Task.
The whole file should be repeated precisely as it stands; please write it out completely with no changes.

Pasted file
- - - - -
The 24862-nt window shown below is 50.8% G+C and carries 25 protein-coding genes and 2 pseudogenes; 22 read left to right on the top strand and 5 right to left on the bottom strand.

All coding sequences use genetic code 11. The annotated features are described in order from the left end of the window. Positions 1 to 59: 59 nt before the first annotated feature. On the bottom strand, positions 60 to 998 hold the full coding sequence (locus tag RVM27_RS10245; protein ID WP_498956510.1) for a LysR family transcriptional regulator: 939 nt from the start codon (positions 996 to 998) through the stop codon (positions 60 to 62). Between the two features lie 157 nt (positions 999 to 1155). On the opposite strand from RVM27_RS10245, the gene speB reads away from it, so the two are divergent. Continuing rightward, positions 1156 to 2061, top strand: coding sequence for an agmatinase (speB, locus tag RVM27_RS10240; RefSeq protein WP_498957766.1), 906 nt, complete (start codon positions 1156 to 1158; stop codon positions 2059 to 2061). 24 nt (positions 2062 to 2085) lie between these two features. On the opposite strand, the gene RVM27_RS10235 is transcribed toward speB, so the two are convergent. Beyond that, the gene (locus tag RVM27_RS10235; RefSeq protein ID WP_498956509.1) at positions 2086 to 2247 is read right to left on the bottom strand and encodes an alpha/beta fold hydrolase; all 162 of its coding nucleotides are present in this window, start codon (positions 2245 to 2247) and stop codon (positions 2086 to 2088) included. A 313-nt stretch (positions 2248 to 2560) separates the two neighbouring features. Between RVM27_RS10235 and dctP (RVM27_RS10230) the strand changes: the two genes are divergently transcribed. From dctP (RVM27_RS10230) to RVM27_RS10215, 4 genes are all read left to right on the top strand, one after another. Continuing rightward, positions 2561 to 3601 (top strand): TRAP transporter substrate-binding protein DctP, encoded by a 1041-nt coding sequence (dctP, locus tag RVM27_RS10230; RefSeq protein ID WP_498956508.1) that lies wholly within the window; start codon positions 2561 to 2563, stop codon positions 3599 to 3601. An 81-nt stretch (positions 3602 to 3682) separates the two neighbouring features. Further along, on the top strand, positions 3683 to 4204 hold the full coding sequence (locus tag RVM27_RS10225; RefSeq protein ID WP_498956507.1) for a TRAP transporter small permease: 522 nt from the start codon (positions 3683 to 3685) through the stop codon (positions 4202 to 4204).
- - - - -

The 24862-nt window shown below is 50.8% G+C and carries 25 protein-coding genes and 2 pseudogenes; 22 read left to right on the top strand and 5 right to left on the bottom strand.

All coding sequences use genetic code 11. The annotated features are described in order from the left end of the window. Positions 1 to 59: 59 nt before the first annotated feature. On the bottom strand, positions 60 to 998 hold the full coding sequence (locus tag RVM27_RS10245; protein ID WP_498956510.1) for a LysR family transcriptional regulator: 939 nt from the start codon (positions 996 to 998) through the stop codon (positions 60 to 62). Between the two features lie 157 nt (positions 999 to 1155). On the opposite strand from RVM27_RS10245, the gene speB reads away from it, so the two are divergent. Continuing rightward, positions 1156 to 2061, top strand: coding sequence for an agmatinase (speB, locus tag RVM27_RS10240; RefSeq protein WP_498957766.1), 906 nt, complete (start codon positions 1156 to 1158; stop codon positions 2059 to 2061). 24 nt (positions 2062 to 2085) lie between these two features. On the opposite strand, the gene RVM27_RS10235 is transcribed toward speB, so the two are convergent. Beyond that, the gene (locus tag RVM27_RS10235; RefSeq protein ID WP_498956509.1) at positions 2086 to 2247 is read right to left on the bottom strand and encodes an alpha/beta fold hydrolase; all 162 of its coding nucleotides are present in this window, start codon (positions 2245 to 2247) and stop codon (positions 2086 to 2088) included. A 313-nt stretch (positions 2248 to 2560) separates the two neighbouring features. Between RVM27_RS10235 and dctP (RVM27_RS10230) the strand changes: the two genes are divergently transcribed. From dctP (RVM27_RS10230) to RVM27_RS10215, 4 genes are all read left to right on the top strand, one after another. Continuing rightward, positions 2561 to 3601 (top strand): TRAP transporter substrate-binding protein DctP, encoded by a 1041-nt coding sequence (dctP, locus tag RVM27_RS10230; RefSeq protein ID WP_498956508.1) that lies wholly within the window; start codon positions 2561 to 2563, stop codon positions 3599 to 3601. An 81-nt stretch (positions 3602 to 3682) separates the two neighbouring features. Further along, on the top strand, positions 3683 to 4204 hold the full coding sequence (locus tag RVM27_RS10225; RefSeq protein ID WP_498956507.1) for a TRAP transporter small permease: 522 nt from the start codon (positions 3683 to 3685) through the stop codon (positions 4202 to 4204).